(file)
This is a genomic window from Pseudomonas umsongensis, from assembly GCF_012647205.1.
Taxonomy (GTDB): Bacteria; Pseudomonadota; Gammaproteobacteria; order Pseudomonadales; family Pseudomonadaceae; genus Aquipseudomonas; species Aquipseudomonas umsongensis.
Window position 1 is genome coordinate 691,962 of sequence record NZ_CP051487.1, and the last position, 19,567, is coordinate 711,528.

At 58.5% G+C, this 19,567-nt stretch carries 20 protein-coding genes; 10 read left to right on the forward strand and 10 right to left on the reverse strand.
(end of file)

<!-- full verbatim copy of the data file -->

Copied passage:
This is a genomic window from Pseudomonas umsongensis, from assembly GCF_012647205.1.
Taxonomy (GTDB): Bacteria; Pseudomonadota; Gammaproteobacteria; order Pseudomonadales; family Pseudomonadaceae; genus Aquipseudomonas; species Aquipseudomonas umsongensis.
Window position 1 is genome coordinate 691,962 of sequence record NZ_CP051487.1, and the last position, 19,567, is coordinate 711,528.

At 58.5% G+C, this 19,567-nt stretch carries 20 protein-coding genes; 10 read left to right on the forward strand and 10 right to left on the reverse strand.